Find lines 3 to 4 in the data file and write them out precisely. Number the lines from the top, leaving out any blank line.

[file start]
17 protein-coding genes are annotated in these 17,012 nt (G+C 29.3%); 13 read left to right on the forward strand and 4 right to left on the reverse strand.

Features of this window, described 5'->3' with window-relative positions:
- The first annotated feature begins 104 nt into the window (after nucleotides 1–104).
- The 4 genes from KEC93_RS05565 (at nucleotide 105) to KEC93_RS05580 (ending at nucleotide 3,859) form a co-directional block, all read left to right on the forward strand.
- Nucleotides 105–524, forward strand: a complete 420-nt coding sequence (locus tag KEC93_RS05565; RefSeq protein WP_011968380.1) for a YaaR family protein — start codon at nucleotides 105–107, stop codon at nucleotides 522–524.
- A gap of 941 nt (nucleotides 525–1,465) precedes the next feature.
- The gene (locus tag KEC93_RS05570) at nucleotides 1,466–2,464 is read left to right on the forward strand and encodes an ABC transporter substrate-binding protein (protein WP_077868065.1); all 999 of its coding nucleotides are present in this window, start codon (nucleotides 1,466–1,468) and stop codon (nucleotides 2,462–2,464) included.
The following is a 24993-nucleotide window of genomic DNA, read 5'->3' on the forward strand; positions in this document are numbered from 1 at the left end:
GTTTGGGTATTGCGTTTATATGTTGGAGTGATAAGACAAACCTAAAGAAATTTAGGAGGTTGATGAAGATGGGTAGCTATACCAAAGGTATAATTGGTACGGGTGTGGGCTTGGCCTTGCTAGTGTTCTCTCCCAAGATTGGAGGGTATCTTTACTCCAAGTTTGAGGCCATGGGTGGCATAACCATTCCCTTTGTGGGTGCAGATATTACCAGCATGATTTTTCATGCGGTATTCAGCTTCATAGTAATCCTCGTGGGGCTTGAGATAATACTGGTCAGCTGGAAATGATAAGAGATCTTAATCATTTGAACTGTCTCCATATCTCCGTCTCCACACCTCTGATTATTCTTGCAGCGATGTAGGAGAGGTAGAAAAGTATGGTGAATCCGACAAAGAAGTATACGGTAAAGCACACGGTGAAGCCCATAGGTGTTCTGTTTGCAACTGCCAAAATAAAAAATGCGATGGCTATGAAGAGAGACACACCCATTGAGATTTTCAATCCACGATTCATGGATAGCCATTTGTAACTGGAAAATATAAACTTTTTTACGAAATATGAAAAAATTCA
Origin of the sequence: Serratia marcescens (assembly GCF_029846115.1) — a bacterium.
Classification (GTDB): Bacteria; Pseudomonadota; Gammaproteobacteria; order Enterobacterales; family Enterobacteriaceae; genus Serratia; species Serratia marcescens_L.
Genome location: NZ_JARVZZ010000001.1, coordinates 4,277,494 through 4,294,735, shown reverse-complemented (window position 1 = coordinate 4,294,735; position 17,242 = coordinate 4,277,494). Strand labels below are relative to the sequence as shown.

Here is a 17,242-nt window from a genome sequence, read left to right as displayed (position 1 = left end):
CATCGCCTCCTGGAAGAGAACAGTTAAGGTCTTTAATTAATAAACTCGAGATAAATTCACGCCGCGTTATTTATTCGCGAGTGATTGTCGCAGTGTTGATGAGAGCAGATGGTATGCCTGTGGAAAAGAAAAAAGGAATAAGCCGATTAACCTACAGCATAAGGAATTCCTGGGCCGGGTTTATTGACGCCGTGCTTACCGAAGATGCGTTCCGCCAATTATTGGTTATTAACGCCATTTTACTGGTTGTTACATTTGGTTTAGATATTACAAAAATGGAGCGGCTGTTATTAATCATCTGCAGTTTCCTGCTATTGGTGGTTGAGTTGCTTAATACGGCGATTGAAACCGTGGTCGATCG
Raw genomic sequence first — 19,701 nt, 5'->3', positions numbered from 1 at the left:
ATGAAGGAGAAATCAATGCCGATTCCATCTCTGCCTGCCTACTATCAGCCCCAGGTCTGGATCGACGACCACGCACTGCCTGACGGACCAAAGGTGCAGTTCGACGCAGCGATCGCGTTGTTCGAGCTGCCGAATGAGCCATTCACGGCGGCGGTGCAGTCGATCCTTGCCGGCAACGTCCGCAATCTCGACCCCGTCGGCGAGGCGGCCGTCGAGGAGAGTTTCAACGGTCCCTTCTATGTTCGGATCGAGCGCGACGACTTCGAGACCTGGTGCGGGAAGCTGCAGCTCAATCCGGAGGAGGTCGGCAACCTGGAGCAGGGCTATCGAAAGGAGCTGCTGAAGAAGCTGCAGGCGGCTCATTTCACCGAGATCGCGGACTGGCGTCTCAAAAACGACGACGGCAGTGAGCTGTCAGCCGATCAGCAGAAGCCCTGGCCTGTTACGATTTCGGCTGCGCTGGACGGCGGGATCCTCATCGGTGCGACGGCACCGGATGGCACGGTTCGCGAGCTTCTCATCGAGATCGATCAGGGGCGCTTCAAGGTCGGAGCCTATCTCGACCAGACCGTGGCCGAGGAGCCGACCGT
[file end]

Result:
- The first annotated feature begins 104 nt into the window (after nucleotides 1–104).
- The 4 genes from KEC93_RS05565 (at nucleotide 105) to KEC93_RS05580 (ending at nucleotide 3,859) form a co-directional block, all read left to right on the forward strand.